With the climate crisis continuously getting worse, businesses and governments need to find solutions to reduce the amount of carbon going into the atmosphere. To beat the crisis, the world can’t simply rely on renewable energy, governments will need to include carbon capture, usage and storage (CCUS) into the mix if they want to hit their climate targets.
According to the International Energy Agency (IEA), CCUS could reduce carbon emissions by almost a fifth, but can this technology deliver on its promises or is it too good to be true?
What is Carbon Capture, Usage and Storage?
Carbon capture, usage and storage (CCUS) refers to a chain of different technologies aimed at capturing waste carbon dioxide (CO2), usually from large point sources of pollution like power plants, transporting it to a storage site, and depositing it where it will not enter the atmosphere. Some could be used to help grow greenhouse plants, make plastics, or even carbonate fizzy drinks. The first step is to fit factory chimneys with solvent filters, which trap carbon emissions before they escape, then the gas can be piped to locations to be used or stored. For the moment, there are about 30 CCUS projects operating around the world, which is nowhere near enough to clean up all of our emissions.
Why is Carbon Capture needed?
Nowadays, Industrial production accounts for one-quarter of CO2 emissions from energy and industrial processes. With the demand for cement, steel and chemicals remaining strong to support a growing and increasingly urbanised global population, the future production of these materials will have to be more efficient and emit much less CO2 if governments want to meet their climate goals.
In the IEA’s “Clean Technology Scenario”, more than 28 GtCO2 could be captured from industrial facilities between now and 2060.
Carbon capture, usage and storage also offers several other potential benefits:
- The ability to generate additional power thanks to geologically stored CO2 which could be used to extract geothermal heat from the same locations in which it’s injected, producing renewable geothermal energy.
- CO2 can technically be turned into fuel, although it is rather difficult to achieve.
- Captured CO2 could also be used to strengthen concrete, leading to increased infrastructure durability.
What’s the catch?
CCUS has always been controversial, most people are either heavily in favour of CCUS technology or heavily against. There are several reasons why this technology might not be the best solution.
Environmentalists tend to see CCUS as a distraction from the need to convert to renewable energy as quickly as possible. Some argue that investing in carbon capture wasting money that could be put to better use, like perfecting solar energy, building insulation, wind turbines or even tidal power.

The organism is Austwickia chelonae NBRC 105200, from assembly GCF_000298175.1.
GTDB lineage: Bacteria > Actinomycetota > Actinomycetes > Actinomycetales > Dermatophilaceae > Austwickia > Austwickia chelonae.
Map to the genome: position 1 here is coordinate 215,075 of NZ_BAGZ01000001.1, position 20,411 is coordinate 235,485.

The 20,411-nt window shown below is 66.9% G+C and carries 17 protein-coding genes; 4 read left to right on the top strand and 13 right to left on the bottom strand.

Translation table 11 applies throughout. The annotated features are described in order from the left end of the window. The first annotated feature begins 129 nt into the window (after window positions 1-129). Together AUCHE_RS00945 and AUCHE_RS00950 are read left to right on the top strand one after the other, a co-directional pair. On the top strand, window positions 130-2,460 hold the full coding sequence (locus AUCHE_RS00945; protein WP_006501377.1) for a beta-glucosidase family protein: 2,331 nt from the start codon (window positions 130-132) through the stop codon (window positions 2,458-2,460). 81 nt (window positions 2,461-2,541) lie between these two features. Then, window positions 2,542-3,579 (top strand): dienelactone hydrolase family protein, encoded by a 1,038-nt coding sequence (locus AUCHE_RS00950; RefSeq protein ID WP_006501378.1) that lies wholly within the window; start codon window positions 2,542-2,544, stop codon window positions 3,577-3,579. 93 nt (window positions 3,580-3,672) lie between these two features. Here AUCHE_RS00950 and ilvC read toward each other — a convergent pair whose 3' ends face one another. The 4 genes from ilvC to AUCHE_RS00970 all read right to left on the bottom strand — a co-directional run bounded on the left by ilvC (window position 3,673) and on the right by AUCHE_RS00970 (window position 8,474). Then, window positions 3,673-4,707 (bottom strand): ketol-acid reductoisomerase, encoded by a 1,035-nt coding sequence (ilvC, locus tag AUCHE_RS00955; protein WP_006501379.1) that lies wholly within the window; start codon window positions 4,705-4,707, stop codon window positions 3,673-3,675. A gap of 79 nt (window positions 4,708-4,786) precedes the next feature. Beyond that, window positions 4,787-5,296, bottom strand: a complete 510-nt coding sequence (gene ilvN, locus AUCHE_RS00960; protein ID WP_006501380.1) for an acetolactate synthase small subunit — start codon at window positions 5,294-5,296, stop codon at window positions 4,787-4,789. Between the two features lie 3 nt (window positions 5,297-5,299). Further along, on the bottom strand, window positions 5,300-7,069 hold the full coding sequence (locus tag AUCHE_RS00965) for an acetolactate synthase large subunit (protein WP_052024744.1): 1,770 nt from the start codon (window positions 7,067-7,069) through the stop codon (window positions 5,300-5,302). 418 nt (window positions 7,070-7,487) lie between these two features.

Another drawback of carbon capture, usage and storage, is the considerable amount of extra power it requires, which would increase the cost of electricity. Talking of cost, CCUS technology is said to be very expensive, however, new methods for capturing and extracting CO2 are constantly being developed, always with the aim to become cheaper.
Where is Carbon Capture in place?
There are currently almost 30 carbon capture, usage and storage projects in place around the world namely in the US, Canada, Norway, China and the UK.
Here are some of the biggest projects:
- The Century natural gas processing facility in West Texas, US. The capturing plant began operations in November 2010 and is now the world’s single biggest CCS plant.
- The Boundary Dam Carbon Capture and Storage (CCS) project located in Saskatchewan, Canada. Owned by SaskPower, the Boundary Dam coal-fired plant located in Estevan, Saskatchewan began operations in 2014.
- The Shute Creek gas processing plant, located in Wyoming, US. The CCS facility, built near LaBarge, Lincoln County, is owned by ExxonMobil and captures approximately 365 million cubic feet per day of CO2, which is equivalent to removing more than 1.5 million cars off the road.
Despite the controversy, it seems that carbon capture, usage and storage technology will become an important part of tackling the climate crisis. I think that if future projects aren’t too expensive, it could definitely be a solution to this ever-growing problem, so long as it isn’t to the expense of investing in renewable energy and other methods of reducing our CO2 emissions.
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Founder of The Detechtor and host of The Detechtor Podcast | Techy | Politics enthusiast | Musician | Loves coffee ☕️